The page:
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Pat and Andrew Gillespie of Toronto have contributed to the Canada Pension Plan through most of their working lives, however the Post Retirement Benefit was simply off their radar. After considering it, they decided it wasn’t for them. (Jennifer Roberts/The Globe and Mail)
Pat and Andrew Gillespie of Toronto have contributed to the Canada Pension Plan through most of their working lives, however the Post Retirement Benefit was simply off their radar. After considering it, they decided it wasn’t for them. (Jennifer Roberts/The Globe and Mail)

Planning

Could the Post Retirement Benefit work for you? Add to ...

The Post Retirement Benefit, an extension of the Canadian Pension Plan, was a mystery to Pat and Andrew Gillespie, ages 55 and 60.

Like many Canadians approaching retirement age, the Toronto couple first charted their retirement decades ago with the help of a financial advisor. They’ve built a solid registered retirement savings plan (RRSP) portfolio, own their home mortgage free and recently bought an apartment building in Hamilton as part of their retirement plan.

The Gillespies contributed to CPP through most of their working lives and expect it to be part of their retirement income, however the Post Retirement Benefit (PRB) was simply off their radar.

Both are self-employed – Mr. Gillespie is a sales representative for Independent Vehicle Services and Ms. Gillespie owns and designs for Carry Maternity, a retail shop in Toronto’s Yorkville neighbourhood. They expect to continue working in some capacity well into their 60s. They weren’t sure whether the PRB was for them but were interested to learn more.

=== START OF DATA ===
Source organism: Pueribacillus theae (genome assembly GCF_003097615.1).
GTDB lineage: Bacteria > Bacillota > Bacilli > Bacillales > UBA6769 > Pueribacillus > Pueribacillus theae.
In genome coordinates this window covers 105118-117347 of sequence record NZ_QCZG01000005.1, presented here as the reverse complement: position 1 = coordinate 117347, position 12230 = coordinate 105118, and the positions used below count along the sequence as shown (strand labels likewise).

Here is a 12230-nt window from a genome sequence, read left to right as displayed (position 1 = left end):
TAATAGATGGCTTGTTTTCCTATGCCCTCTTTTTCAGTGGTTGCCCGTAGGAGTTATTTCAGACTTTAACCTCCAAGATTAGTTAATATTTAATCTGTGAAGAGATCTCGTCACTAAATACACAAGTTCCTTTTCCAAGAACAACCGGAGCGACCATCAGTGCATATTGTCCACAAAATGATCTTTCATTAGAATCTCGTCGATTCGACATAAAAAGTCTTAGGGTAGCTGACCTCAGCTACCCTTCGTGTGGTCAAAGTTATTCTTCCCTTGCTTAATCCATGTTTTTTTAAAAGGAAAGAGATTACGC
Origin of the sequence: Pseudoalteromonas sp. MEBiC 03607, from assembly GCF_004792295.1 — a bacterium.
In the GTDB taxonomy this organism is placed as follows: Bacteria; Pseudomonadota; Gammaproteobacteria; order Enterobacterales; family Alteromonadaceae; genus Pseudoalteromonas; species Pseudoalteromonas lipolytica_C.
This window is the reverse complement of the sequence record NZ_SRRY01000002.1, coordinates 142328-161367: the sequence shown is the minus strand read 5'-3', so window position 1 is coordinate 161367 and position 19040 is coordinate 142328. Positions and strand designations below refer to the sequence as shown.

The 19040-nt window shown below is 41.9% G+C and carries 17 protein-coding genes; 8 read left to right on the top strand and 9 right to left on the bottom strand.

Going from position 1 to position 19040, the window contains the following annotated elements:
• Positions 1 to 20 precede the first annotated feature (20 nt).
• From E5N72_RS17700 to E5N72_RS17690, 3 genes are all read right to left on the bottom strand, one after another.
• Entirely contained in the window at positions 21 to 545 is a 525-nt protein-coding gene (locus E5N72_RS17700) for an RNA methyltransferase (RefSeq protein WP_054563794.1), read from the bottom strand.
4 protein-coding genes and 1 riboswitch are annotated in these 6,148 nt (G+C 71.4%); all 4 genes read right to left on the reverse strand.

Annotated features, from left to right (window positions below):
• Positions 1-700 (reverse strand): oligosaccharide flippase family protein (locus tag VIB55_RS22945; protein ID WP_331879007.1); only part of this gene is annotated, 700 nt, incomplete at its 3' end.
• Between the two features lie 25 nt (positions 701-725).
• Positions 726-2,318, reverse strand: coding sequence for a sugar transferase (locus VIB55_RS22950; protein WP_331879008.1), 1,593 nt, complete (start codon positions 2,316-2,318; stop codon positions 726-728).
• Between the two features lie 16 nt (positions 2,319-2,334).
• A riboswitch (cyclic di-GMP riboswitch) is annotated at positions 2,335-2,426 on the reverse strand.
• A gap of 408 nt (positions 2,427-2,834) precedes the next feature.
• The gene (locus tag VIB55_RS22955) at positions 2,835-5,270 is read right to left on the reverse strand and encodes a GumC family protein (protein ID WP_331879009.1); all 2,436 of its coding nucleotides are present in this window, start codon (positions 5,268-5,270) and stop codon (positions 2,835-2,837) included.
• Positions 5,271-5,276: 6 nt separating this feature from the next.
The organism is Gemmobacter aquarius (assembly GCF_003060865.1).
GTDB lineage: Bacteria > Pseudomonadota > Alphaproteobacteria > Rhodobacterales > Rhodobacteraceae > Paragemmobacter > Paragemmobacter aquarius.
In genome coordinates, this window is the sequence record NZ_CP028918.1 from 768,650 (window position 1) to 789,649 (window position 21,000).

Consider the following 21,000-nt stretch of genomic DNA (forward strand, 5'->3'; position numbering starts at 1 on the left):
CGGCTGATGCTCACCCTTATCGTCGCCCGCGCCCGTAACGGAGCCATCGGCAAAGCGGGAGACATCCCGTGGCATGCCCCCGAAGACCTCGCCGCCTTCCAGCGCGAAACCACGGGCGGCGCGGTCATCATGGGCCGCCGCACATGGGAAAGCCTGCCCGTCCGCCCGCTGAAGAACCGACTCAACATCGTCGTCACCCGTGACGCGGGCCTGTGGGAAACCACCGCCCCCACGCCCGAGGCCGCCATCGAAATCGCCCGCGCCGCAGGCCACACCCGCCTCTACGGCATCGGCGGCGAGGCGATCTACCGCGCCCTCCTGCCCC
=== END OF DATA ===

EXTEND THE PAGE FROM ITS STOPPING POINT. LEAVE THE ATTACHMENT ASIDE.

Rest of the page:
It’s complicated

The PRB is complicated, but for the Gillespies, or anyone worried about running out of retirement funds too early, it’s worth taking a look at.

Introduced in 2012, the PRB is for Canadians, age 60 to 70 years, who carry on working while receiving a CPP retirement pension. Basically, it’s an opportunity to increase your retirement income by continuing to contribute to CPP. Those contributions go toward your PRB, which is an indexed lifetime benefit, paid monthly just like CPP.

If you’re employed, you and your employer have to make CPP contributions. Those are mandatory until you reach 65 and voluntary between 65 and 70. If you’re self-employed, you pay both the employee and the employer portions of the CPP contributions. Once you reach 70, you stop making contributions to CPP and the PRB.